Included for their importance in contributing to the overall health and biodiversity of Scotland’s seas, large-scale features are a key element of the Scottish MPA network.
Large-scale features embrace a range of biodiversity interests and their inclusion within the Scottish MPA network complements and supports the conservation of individual habitats and species. They recognise wider ecological and geomorphological processes, which include:
- Links between different protected features in an MPA
- The support of individual species and habitats across different levels of the food chain
- Connectivity within Scotland’s seas more generally e.g. through provision of migration corridors and/or increased productivity.
Five different large-scale features have been incorporated into the Scottish MPA network:
- continental slope
- shelf deeps
- shelf banks and mounds
These features vary in shape, size and structure and are distributed across the length and breadth of Scotland’s seas, shown in Figure 1. Each large-scale feature plays an important role in Scotland’s seas.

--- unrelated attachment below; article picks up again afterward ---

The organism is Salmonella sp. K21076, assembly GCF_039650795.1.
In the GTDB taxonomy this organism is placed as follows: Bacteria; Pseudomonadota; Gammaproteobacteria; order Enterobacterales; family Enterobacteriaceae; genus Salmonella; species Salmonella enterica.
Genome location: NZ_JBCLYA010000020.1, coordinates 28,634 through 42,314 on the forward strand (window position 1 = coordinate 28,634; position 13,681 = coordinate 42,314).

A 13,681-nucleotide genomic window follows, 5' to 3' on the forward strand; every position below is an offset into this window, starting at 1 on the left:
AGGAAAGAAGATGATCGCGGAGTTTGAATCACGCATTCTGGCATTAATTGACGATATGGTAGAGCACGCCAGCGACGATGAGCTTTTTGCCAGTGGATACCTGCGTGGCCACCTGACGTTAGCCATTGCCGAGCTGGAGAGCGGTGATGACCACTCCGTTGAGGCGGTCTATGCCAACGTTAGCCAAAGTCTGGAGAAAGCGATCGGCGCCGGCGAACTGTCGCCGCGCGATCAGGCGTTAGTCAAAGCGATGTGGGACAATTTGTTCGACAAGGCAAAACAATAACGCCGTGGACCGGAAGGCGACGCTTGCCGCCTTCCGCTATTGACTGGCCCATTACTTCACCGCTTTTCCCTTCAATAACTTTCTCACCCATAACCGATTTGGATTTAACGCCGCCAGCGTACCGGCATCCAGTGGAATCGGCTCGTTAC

MPAs and large-scale features
Where a large-scale feature is protected by an MPA there is evidence that the feature meets one or more of the principles set out in the MPA Selection Guidelines. These assess the features’ importance in terms of providing a functional link between the other protected features of the MPA. The principles also consider the scale of the feature and its wider ecological significance in relation the size of the MPA and involve an assessment of the features linkages with other elements of the MPA network.
Find out more
Find out more about the protection of large-scale feature within the Scottish MPA network through the following online resources:
- Marine Protected Areas and Large-Scale Features. Position Paper (NatureScot & JNCC).
- Seasonal shelf-sea front mapping using satellite ocean colour to support development of the Scottish MPA network. NatureScot Commissioned Report No. 538